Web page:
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Discussion Starter · #1 ·
Sometimes we Americans are so slow to get on the bandwagon. If these types of tanks were displayed, regardless of the critters inside, there would be more terrarium/vivarium interest and more manufactored products to go along with it. I'm lazy and would prefer to buy something streamline instead of always having to 'Do It Yourself' a la Home Depot. Don't get me wrong, I enjoy making things from time to time, but it never comes out quite like I imagined it to. :oops:

Check out what Jeff and Mike from Aquarium Design Group (ADG) put together:

This is a mixed species 'terrarium'.
http://www.aquariumdesigngroup.com/portfolio/content/Aquariums/Terrarium/3a.jpg

This is a paludarium.
http://www.aquariumdesigngroup.com/portfolio/content/Aquariums/Paludariums/pal-b1.jpg

Here is what they can do with a freshwater planted tank!
http://www.aquariumdesigngroup.com/portfolio/content/Aquariums/Live Plant Aquariums/lp1zW-d.jpg
 
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ive seen those other ones, just not the one you posted first. they are all awesome. those guys are great aqua/landscapers :D i need to get a camera like that. that first frog pic loks fake too. the colors are just too real for pics. ....im.....just.....just simply amazed right now.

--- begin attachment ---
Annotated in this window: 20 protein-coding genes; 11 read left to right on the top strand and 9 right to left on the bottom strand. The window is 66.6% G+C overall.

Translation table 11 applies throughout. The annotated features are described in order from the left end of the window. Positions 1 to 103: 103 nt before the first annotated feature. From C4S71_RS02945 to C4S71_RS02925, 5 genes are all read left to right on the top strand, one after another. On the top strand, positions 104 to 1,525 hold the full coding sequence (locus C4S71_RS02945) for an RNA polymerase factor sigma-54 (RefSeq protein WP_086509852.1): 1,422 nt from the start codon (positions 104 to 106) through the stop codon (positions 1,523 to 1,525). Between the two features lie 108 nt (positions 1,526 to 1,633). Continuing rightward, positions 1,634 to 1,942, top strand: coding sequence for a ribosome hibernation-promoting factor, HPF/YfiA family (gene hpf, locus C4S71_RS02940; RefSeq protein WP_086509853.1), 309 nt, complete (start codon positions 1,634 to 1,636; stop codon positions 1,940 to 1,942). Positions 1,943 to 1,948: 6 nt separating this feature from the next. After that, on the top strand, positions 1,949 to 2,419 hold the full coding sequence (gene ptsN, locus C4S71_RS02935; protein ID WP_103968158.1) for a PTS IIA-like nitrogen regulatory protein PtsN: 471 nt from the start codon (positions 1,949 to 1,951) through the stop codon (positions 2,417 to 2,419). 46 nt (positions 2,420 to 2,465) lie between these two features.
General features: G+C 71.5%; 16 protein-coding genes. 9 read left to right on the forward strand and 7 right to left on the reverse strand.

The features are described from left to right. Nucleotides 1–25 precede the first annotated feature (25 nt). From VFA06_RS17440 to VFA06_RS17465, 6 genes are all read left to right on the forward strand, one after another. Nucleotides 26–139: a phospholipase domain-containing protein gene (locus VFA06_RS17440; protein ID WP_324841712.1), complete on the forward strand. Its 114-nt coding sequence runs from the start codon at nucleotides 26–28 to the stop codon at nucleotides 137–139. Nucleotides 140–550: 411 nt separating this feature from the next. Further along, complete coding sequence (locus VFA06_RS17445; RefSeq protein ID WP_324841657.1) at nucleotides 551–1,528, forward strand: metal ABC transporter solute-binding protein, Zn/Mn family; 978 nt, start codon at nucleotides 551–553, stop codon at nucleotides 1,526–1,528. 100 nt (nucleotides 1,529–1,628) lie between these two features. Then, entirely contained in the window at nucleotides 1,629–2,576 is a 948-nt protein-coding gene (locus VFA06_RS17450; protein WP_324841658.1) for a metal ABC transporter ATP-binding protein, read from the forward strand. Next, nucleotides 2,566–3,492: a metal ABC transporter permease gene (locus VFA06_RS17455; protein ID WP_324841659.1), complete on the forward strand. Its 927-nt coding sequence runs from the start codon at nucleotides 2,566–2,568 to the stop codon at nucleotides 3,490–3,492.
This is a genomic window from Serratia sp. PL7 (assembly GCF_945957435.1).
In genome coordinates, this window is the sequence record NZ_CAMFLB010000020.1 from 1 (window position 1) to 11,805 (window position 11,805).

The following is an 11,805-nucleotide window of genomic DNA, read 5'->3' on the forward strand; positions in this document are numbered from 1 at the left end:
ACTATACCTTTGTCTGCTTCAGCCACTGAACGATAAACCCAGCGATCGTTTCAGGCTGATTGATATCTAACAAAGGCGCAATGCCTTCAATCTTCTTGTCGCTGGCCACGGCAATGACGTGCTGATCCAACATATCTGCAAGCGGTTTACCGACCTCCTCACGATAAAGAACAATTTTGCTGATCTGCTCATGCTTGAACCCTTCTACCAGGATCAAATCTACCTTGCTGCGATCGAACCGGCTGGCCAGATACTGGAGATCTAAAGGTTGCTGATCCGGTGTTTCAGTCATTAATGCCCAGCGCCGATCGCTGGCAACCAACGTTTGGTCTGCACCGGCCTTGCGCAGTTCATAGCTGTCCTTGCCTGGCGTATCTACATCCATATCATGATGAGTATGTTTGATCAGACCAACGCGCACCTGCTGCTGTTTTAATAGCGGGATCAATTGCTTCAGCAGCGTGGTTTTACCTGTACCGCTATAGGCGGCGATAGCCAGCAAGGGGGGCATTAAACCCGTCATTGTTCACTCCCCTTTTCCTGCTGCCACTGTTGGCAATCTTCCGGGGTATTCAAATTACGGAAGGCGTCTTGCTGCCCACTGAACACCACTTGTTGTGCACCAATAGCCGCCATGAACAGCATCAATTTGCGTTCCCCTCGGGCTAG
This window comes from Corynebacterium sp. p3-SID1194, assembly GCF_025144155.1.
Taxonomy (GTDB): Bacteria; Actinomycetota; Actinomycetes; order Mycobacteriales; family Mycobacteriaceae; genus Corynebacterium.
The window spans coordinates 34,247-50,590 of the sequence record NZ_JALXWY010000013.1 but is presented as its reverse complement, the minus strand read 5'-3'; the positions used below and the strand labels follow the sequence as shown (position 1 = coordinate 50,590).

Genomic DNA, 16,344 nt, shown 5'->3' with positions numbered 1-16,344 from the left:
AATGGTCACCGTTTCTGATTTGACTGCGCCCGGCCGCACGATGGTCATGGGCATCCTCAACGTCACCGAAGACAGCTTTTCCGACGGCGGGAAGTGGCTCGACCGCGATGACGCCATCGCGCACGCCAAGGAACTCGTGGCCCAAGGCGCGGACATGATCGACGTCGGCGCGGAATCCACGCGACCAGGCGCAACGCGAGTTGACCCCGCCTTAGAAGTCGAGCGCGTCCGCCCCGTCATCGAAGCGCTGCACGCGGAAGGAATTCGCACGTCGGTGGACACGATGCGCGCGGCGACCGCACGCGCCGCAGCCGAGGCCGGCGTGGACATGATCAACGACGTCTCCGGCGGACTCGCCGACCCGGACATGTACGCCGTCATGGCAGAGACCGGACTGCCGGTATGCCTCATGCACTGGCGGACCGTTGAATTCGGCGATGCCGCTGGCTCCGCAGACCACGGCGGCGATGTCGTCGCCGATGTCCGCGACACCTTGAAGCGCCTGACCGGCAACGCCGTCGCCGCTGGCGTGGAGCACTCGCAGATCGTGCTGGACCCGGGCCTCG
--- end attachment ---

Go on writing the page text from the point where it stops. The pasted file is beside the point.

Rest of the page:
Landon
 
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Just curious, but where are they located?
p.s. if no one objects, I'm going to split this thread in a bit from the previous one.
j
 

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Discussion Starter · #7 ·
Yeager,

As Landon said, Mike, Jeff and ADG are from Houston, TX. Everything you see is always as clean as it looks in the pictures. Most of what they offer comes in the form of 'Maintenance'. Many of their customers have these as display tanks in very prominent places where perfection is at an absolute premium. They also have a gallery of tanks at their place of business, which reminds me of an art gallery with living art. They actually have displayed works of art alongside of their tanks.

Yeager said:
Just curious, but where are they located?
p.s. if no one objects, I'm going to split this thread in a bit from the previous one.
j
 

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It looks awfull to me. The first viv must have been photographed the day it was made. I think these guys should get into collecting stamps. One of each type and color.
I don't think the moss will work on long term and the wood neither

The second type is one which never really works well in my experience. But that's personal.

The third again looks like a stamp collection to me. These fish will never be found in a tank like that in Europe. Too many fish also!!

Greetings from Europe

Remco
 
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do you have some european viv pics you could share with us?

Shockfrog said:
It looks awfull to me. The first viv must have been photographed the day it was made. I think these guys should get into collecting stamps. One of each type and color.
I don't think the moss will work on long term and the wood neither

The second type is one which never really works well in my experience. But that's personal.

The third again looks like a stamp collection to me. These fish will never be found in a tank like that in Europe. Too many fish also!!

Greetings from Europe

Remco